note: entire contents copyright 2010 by Sheila Barth
. Entering the intimate Black Box Theatre at Arsenal Center for the Arts, theatergoers are transported back in time and place, to a small island in the French Antilles, where storms show no mercy, but the music is lighthearted and rhythmically calypso, and island lore and lure are transfixed in time.
The Blue Spruce Theatre company, which produces one show annually, has put its best foot forward in “Once on This Island,” creating a touching, lovely musical tale for the entire family.
Producers PJ and Jesse Strachman (he also co-directs with Jennifer Condon) have also amassed an impressive cast of 11 and an able crew. Multi-award winning Music Director Dan Rodriguez is seated onstage at the keyboard, leading his group of five splendid musicians, while designer Erik Diaz has created an island atmosphere with his sea-shelled, sandy set; and Lindsay Hurley separates the well-heeled, privileged French aristocrats from the colorfully garbed natives who live on the other side of the island.
In between these two cultures are four mythical gods: Papa Ge, the Demon of Death (David Lucey); Agwe, God of Water (Steven Martin); Erzulie, Goddess of Love (Alaina Fragoso); and Asaka, Goddess of the Earth (Revere’s shining star, Kendra Kachadoorian Alati).
In this story of doomed, forbidden love, three gods do everything in their power to guide and aid these misguided mortals. Not so with Papa Ge, who’s determined to prove that death is stronger than love; and the sly devil strikes a few deals to make his point.
The Strachmans are out to make their own points here, by raising awareness about civil rights issues that still exist and also that love should always reign supreme, despite racial or caste differences.
The plot involves a child who is afraid during a storm, so storytellers relate the myth of orphan Ti Moune to ease her fear. The child evolves into legendary little girl, Ti Moune, who is orphaned in a storm, clutching a tree to avoid rising waters. She is found and adopted by a poor, elderly native couple, Mama Euralie (Abigail Cordell) and TonTon Julian (Ian Flynn). The couple love and protect Ti Moune during her youth, until she finds handsome aristocrat Daniel Beauxhomme (David Carney) near death after a car crash, and nurses him tenderly. Kira Cowan as grown-up Ti Moune is lovely, her dancing, exquisite, especially during her vibrant dance at the ball and her earlier awakening to love and life. And Alexa Niziak in dual roles as little Ti Moune and the little girl exudes poise, gracefulness and professionalism beyond her years.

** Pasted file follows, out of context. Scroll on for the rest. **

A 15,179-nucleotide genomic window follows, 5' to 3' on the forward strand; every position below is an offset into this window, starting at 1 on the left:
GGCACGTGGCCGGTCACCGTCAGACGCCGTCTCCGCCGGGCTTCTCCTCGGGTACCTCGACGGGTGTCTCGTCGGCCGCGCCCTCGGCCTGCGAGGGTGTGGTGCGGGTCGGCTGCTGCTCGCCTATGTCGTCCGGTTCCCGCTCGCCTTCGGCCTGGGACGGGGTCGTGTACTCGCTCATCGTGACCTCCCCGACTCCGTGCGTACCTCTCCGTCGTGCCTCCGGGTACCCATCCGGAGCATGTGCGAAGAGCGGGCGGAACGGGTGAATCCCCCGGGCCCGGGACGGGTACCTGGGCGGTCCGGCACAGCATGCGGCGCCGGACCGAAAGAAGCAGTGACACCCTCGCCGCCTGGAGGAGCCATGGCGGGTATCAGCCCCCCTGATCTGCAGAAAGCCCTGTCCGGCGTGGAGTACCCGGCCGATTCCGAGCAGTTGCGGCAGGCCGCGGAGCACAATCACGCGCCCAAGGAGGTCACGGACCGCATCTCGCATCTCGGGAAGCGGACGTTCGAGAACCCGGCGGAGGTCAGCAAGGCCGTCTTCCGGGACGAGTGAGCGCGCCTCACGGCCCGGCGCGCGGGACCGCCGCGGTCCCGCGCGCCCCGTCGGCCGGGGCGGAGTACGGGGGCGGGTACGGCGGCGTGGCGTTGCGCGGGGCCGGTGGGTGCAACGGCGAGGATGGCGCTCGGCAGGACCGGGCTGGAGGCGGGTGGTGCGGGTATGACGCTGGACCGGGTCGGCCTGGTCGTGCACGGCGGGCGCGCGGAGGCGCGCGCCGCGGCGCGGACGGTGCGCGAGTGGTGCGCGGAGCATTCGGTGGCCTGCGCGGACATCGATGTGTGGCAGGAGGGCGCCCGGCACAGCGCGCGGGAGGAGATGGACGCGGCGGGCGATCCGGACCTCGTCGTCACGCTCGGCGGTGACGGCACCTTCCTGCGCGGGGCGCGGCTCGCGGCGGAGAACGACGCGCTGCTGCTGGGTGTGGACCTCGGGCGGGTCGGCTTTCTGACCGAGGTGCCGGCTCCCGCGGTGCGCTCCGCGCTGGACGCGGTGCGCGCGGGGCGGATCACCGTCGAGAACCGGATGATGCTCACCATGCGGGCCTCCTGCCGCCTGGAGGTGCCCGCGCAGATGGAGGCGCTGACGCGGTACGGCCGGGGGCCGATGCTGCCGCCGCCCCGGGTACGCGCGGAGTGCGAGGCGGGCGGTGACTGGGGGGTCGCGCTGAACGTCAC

The cast has captured a cohesion and atmosphere that is captivating. The show flows smoothly from song to song, scene to scene, and Ahrens and Flaherty’s music is delightfully hummable.
Alati brightens the stage when she offers help and guidance to Ti Moune, promising “Mama Will Provide;” while Erzulie earthily explores “The Human Heart”. However, Lucey as the demon of death is more like Pan, an impish character, than frightening or evil. And that’s okay. Although this doomed love story has an unhappy ending, its symbolism is meant to charm, not frighten; to teach, not impede; and to bring hope for happiness to all.
The Strachmans have struck an ideal balance here. Like the play’s final song, “That’s Why We Tell the Story”.
BOX INFO: One-act, 80-minute musical by Lynn Ahrens and Stephen Flaherty, based on Rosa Guy’s novel, “My Love,My Love,” and loosely on Hans Christian Andersen’s fairy tale, “The Little Mermaid,” co-starring Kendra Kachadoorian Alati of Revere, presented by Blue Spruce Theatre at the Arsenal Center for the Arts Black Box Theatre, 321 Arsenal St., Watertown, through October 24. Performances are Thursday, 7:30 p.m.; Friday, 8 p.m.; Saturday, 2,8 p.m.; Sunday, 2 p.m. Admission, $22-$25. Call the Box Office at 800-838-3006